off my despair. “ … it could make you wonder why, but why wonder, why wonder? I am green. And it’ll do fine. It’s beautiful. And I think it’s what I want to be.” And that was enough. It’s been a long time since I thought about that time in my life, or that song. But March 2019 is the month I turn 65. If that hasn’t happened to you yet, let me just say that turning 65 is a strange experience. How did this even happen? It has me thinking about many things for the first time in years. The power of music, for one. I’d love to have a conversation with people about songs that changed their lives. I wonder what might be a good forum for that? There have been a handful for me through the years that made deep impressions, formed my faith, my outlook on life, gave me courage and sometimes simply brought me joy. Some of mine would be: “Bridge Over Troubled Water” -

I’m on your side, when times get rough, and pain is all around. “Forever in Blue Jeans” Money talks, but can’t sing and dance and it don’t walk. “Tell me the Old, Old Story” - Tell me the old, old story when you have cause to fear that this world’s empty glories are costing me too dear. “Here I Am, Lord” - I will hold your people in my heart. “Singing in the Night” - But I can laugh and I can cry, sometimes failing, still I’ll try, falling down I’ll touch the sky, my dreams can take me to the heights. There are no answers, say the wise, not much light to fill my eyes, but let the music in me rise, and I’ll go singing in the night.

Bev Brazier recalls a despairing 17 year-old Bev with serious teenage angst being comforted by Kermit the Frog’s nasal notes

❁❁❁❁❁❁❁❁❁❁❁❁❁❁ Bev Brazier thanks musicians for their support throughout her life when words were simply not enough

PHOTOS: Pixabay “Sister” from the soundtrack of The Colour Purple - When my sister’s in trouble, so am I. These have upheld me at different times in my life in ways that simple words could not. The interplay of melody, harmony and poetry is delicious, mysterious and a continual source of gratitude. At our church recently, we hosted a viewing of the movie Selma, about Martin Luther King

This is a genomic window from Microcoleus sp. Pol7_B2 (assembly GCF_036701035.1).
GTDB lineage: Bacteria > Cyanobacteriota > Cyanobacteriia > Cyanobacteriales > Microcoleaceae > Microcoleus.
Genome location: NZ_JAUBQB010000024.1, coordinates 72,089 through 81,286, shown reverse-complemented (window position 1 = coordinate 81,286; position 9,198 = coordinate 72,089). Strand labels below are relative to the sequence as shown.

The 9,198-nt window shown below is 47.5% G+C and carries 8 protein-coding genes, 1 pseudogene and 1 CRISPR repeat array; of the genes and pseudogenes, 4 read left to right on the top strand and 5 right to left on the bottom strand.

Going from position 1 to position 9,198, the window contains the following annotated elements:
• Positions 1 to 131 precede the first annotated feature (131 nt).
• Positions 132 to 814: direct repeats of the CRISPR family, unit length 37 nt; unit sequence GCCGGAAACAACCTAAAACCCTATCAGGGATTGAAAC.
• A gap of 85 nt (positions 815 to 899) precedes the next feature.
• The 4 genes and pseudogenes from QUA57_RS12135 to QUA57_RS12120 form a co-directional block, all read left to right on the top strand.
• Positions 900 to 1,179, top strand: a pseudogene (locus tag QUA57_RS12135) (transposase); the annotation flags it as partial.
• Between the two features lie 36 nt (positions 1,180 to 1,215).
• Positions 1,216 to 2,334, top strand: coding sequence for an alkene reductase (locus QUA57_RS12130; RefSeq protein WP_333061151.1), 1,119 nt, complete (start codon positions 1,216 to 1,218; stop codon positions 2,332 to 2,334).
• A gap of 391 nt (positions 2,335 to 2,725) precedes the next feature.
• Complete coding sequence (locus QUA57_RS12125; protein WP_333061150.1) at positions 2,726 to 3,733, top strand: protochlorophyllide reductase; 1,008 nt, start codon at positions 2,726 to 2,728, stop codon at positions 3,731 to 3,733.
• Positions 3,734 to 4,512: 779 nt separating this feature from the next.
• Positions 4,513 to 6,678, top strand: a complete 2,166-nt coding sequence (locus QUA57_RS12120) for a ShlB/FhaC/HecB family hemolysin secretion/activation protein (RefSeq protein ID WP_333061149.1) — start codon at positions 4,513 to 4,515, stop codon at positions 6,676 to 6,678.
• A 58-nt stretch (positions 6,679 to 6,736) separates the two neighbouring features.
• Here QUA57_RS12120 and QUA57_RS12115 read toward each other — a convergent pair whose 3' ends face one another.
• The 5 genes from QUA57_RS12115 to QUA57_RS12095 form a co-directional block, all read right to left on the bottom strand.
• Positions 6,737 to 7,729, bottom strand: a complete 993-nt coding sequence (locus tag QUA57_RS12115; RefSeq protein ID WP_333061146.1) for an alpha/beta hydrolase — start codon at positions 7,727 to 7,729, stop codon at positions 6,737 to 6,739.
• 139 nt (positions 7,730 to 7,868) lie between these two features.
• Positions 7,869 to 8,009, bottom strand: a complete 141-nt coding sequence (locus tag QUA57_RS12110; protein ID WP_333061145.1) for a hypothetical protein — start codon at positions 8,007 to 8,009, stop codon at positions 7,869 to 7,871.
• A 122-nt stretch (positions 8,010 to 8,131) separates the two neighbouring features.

and the march for voting rights. Perhaps because I’d been thinking about music already, it was clear to me how much the movements for humans rights over the years have been upheld and sustained by music. “We Shall Overcome,” “Mine Eyes Have Seen the Glory,” “We Are Gentle Angry People,” “I Am Woman,” “Where Have All the Flowers Gone.” It’s my conviction that now is a time in our world when we need music more than ever. Anthems of resistance and hope, anger and resolve. Songs that will literally resonate with us and in us. As I turn 65, I want to say thank you to musicians. What you do matters. It changes lives and sometimes saves them. And to Kermit, my old friend, thank you. I am green. And it’ll do fine. It’s beautiful. And I think it’s what I want to be. Beverly Brazier is the ordained minister at Whitehorse United Church. She writes sermons regularly, but also enjoys the writers’ group at WUC that encourages her to expand her repertoire.

Explore Yukon byW hi tewa te r

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FOUR DAY COURSE Instruction covers basic paddle strokes on lakes and rivers, river reading, ferrying and basic river rescue techniques, river travel, stroke improvement, running rapids and safety. Course provides you with the necessary skills to maneuver through Class II/III rapids. Course is suitable for complete beginners. No prior experience necessary.

1st course: May 15, 16 and 18, 19 2nd course: June 19, 20 and 22, 23

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RIVER RESCUE Teaching River Rescue since 1989. 1st course: May 27, 28 and 29 2nd course: June 5, 6 and June 8,9 3rd course: June 13-16

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Call 867-633-2742 or 867-332-4252 Box 33259 Whitehorse, Yukon Canada Y1A 6S1

Email: info@tatshenshiniyukon.com

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12

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ENTER YOUR EVENTS ON-LINE It’s Free. It’s Fast. It’s Easy.

Whitehorse EVENTS ART SHOWS

GENERAL EVENTS